Brown-throated Three-toed Sloth Wild sloth climbing trees in forest at Sanctuary Aviarios Sloth Sanctuary, Costa Rica

A brown-throated sloth reaching to cross a gap between two trees. Photo: Suzi Eszterhas

Costa Rica does not have an unusually high sloth population.

In fact, experts predict that sloth numbers in Costa Rica are falling rapidly. While there is no official population count (for scientists to count an animal, it must first be seen – something which sloths are very good at avoiding), rescue centers across the country are receiving sloths at an alarmingly fast rate.

Sloths are incredibly slow to reproduce, having only one baby every 3 years and facing a natural mortality rate in infants of approximately 60%. Consequently, the sloths are being wiped out faster than they can reproduce.

The simple reason for this is that Costa Rica does not have enough healthy forest left – particularly primary rainforest – for the sloths to inhabit. In fact, as of 2005, only 3.5% of the country was covered by primary rainforest (compared to an average of 40-50% for other South and Central American countries). This is astonishing.


urban sloth
Photo: Suzi Eszterhas

Loss of sloth habitat

Since the 1960s Costa Rica’s primary forests have been wiped out for agriculture and cattle ranching (not helped by the United States offering Costa Rican farmers millions of dollars in loans to produce beef). In the 1990’s Costa Rica had one of the worst deforestation rates in the entire world, with only 26% of the country having any sort of tree cover left.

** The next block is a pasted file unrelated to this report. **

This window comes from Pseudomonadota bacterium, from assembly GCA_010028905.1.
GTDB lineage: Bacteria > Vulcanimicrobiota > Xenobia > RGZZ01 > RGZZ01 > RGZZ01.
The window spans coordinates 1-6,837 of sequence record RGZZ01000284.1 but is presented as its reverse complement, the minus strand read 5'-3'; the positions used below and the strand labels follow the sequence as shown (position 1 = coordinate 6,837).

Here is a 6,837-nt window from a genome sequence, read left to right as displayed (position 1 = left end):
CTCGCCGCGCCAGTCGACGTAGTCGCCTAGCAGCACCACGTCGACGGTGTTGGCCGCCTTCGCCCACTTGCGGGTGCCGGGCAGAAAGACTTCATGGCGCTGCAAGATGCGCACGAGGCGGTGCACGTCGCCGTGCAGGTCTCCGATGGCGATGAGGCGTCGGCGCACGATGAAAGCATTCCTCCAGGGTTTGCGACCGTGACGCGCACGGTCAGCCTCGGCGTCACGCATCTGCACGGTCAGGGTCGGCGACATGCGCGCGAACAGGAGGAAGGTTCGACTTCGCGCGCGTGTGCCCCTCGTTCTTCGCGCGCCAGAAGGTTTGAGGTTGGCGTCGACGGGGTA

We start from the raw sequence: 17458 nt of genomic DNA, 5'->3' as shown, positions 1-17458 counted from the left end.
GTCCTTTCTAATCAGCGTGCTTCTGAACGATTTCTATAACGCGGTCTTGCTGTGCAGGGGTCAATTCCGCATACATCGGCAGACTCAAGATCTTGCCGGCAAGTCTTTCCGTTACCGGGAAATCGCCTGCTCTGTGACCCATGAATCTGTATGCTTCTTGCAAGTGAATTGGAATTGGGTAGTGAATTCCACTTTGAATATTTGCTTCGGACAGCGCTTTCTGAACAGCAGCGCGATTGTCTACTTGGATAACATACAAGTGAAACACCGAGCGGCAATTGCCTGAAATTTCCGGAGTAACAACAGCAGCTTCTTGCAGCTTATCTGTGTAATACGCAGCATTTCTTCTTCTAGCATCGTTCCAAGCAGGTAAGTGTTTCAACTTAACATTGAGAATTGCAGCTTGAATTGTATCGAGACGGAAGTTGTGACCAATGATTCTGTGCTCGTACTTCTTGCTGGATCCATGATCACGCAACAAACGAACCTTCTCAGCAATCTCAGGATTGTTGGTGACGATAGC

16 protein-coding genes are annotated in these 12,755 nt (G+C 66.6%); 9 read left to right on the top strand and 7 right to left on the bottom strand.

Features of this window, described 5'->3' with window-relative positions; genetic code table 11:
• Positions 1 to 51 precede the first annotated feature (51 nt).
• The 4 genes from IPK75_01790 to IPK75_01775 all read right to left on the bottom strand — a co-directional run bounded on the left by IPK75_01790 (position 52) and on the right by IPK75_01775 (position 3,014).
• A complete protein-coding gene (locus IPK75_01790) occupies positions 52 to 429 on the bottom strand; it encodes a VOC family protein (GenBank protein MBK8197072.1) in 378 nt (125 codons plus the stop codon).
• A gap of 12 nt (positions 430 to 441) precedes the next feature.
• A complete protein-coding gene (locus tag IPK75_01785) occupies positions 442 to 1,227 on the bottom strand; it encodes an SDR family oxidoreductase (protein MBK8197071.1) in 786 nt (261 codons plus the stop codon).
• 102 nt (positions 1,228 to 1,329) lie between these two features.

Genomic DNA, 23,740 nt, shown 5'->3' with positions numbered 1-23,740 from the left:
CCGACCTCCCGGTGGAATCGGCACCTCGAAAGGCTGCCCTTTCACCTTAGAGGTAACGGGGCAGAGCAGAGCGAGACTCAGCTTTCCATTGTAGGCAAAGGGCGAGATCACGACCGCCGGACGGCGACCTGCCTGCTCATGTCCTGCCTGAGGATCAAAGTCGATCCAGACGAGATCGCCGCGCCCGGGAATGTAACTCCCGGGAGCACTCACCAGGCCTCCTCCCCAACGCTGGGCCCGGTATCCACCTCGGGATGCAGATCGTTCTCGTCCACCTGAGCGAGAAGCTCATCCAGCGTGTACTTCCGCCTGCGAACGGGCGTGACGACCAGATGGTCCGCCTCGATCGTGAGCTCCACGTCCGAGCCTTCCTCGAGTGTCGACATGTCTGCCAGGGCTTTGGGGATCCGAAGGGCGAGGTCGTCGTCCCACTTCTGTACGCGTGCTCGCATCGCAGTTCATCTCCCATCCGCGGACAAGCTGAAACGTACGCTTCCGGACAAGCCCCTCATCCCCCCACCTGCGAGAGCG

Realizing the detrimental effect that this was having on ecosystems and wildlife, the Costa Rican government implemented some impressively rigorous conservation strategies to protect the remaining forests.

As a result of these efforts, Costa Rica is now the only tropical country in the world that has managed to actually stop and reverse deforestation – the amount of forested land is increasing year by year, albeit very slowly. While this is certainly beneficial, the loss of the ancient primary forests can never be reversed, and it is the true primary forest that the sloths need in order to thrive.


Change in forest cover in Costa Rica between 1940 – 2005

But why, then, are sloths so easily seen in Costa Rica?

Sloths inhabiting their preferred habitat – primary rainforests – will be very difficult to spot. In this environment, sloths are perfectly camouflaged and become invisible hiding in the dense foliage at the top of gigantic trees. But in Costa Rica, the sloths don’t have this option.

They are being forced to exist in increasingly urbanized environments, and here they cannot hide! While Costa Rica may appear to be a green and eco-friendly country, on the whole, the secondary growth forest that covers much of the land is sparse and fragmented in comparison to the dense vegetation found in the primary rainforests.


Brown-throated Three-fingered Sloth Crossing pavement, Costa Rica. / Photo: Suzi Eszterhas